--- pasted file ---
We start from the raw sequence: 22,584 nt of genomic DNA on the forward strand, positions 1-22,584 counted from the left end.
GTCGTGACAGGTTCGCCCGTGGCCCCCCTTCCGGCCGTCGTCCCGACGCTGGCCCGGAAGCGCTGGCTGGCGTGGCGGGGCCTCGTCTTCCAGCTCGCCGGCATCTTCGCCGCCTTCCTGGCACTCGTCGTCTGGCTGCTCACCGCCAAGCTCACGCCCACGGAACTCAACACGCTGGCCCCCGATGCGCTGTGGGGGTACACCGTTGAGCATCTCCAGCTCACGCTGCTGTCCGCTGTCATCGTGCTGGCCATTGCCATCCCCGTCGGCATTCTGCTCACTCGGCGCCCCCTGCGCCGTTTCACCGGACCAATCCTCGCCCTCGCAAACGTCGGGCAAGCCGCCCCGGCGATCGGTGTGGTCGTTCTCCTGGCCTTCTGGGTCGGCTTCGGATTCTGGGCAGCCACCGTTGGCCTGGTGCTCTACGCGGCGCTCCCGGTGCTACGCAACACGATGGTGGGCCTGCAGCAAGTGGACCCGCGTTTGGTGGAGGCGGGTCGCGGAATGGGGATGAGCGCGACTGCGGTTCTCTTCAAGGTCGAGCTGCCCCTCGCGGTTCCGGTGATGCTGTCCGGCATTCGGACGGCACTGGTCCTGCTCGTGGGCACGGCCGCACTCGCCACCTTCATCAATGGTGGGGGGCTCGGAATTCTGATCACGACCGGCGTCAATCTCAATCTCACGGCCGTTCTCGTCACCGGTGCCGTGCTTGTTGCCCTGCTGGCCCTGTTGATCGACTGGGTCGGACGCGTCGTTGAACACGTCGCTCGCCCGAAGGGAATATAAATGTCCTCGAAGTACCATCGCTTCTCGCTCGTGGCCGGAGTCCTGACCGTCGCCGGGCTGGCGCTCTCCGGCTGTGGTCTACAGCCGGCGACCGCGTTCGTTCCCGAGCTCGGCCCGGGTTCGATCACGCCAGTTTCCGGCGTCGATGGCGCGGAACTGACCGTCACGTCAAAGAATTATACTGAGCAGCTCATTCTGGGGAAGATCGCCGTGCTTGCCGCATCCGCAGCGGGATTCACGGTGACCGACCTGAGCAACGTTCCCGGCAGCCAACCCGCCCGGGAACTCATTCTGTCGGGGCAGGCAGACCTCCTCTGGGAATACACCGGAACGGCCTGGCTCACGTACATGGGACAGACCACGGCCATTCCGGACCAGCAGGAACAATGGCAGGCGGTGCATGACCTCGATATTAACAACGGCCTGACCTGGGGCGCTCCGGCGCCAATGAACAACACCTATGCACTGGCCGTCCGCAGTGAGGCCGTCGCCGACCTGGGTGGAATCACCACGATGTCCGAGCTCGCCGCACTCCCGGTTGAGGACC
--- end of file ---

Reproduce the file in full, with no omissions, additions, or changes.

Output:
We start from the raw sequence: 22,584 nt of genomic DNA on the forward strand, positions 1-22,584 counted from the left end.
GTCGTGACAGGTTCGCCCGTGGCCCCCCTTCCGGCCGTCGTCCCGACGCTGGCCCGGAAGCGCTGGCTGGCGTGGCGGGGCCTCGTCTTCCAGCTCGCCGGCATCTTCGCCGCCTTCCTGGCACTCGTCGTCTGGCTGCTCACCGCCAAGCTCACGCCCACGGAACTCAACACGCTGGCCCCCGATGCGCTGTGGGGGTACACCGTTGAGCATCTCCAGCTCACGCTGCTGTCCGCTGTCATCGTGCTGGCCATTGCCATCCCCGTCGGCATTCTGCTCACTCGGCGCCCCCTGCGCCGTTTCACCGGACCAATCCTCGCCCTCGCAAACGTCGGGCAAGCCGCCCCGGCGATCGGTGTGGTCGTTCTCCTGGCCTTCTGGGTCGGCTTCGGATTCTGGGCAGCCACCGTTGGCCTGGTGCTCTACGCGGCGCTCCCGGTGCTACGCAACACGATGGTGGGCCTGCAGCAAGTGGACCCGCGTTTGGTGGAGGCGGGTCGCGGAATGGGGATGAGCGCGACTGCGGTTCTCTTCAAGGTCGAGCTGCCCCTCGCGGTTCCGGTGATGCTGTCCGGCATTCGGACGGCACTGGTCCTGCTCGTGGGCACGGCCGCACTCGCCACCTTCATCAATGGTGGGGGGCTCGGAATTCTGATCACGACCGGCGTCAATCTCAATCTCACGGCCGTTCTCGTCACCGGTGCCGTGCTTGTTGCCCTGCTGGCCCTGTTGATCGACTGGGTCGGACGCGTCGTTGAACACGTCGCTCGCCCGAAGGGAATATAAATGTCCTCGAAGTACCATCGCTTCTCGCTCGTGGCCGGAGTCCTGACCGTCGCCGGGCTGGCGCTCTCCGGCTGTGGTCTACAGCCGGCGACCGCGTTCGTTCCCGAGCTCGGCCCGGGTTCGATCACGCCAGTTTCCGGCGTCGATGGCGCGGAACTGACCGTCACGTCAAAGAATTATACTGAGCAGCTCATTCTGGGGAAGATCGCCGTGCTTGCCGCATCCGCAGCGGGATTCACGGTGACCGACCTGAGCAACGTTCCCGGCAGCCAACCCGCCCGGGAACTCATTCTGTCGGGGCAGGCAGACCTCCTCTGGGAATACACCGGAACGGCCTGGCTCACGTACATGGGACAGACCACGGCCATTCCGGACCAGCAGGAACAATGGCAGGCGGTGCATGACCTCGATATTAACAACGGCCTGACCTGGGGCGCTCCGGCGCCAATGAACAACACCTATGCACTGGCCGTCCGCAGTGAGGCCGTCGCCGACCTGGGTGGAATCACCACGATGTCCGAGCTCGCCGCACTCCCGGTTGAGGACC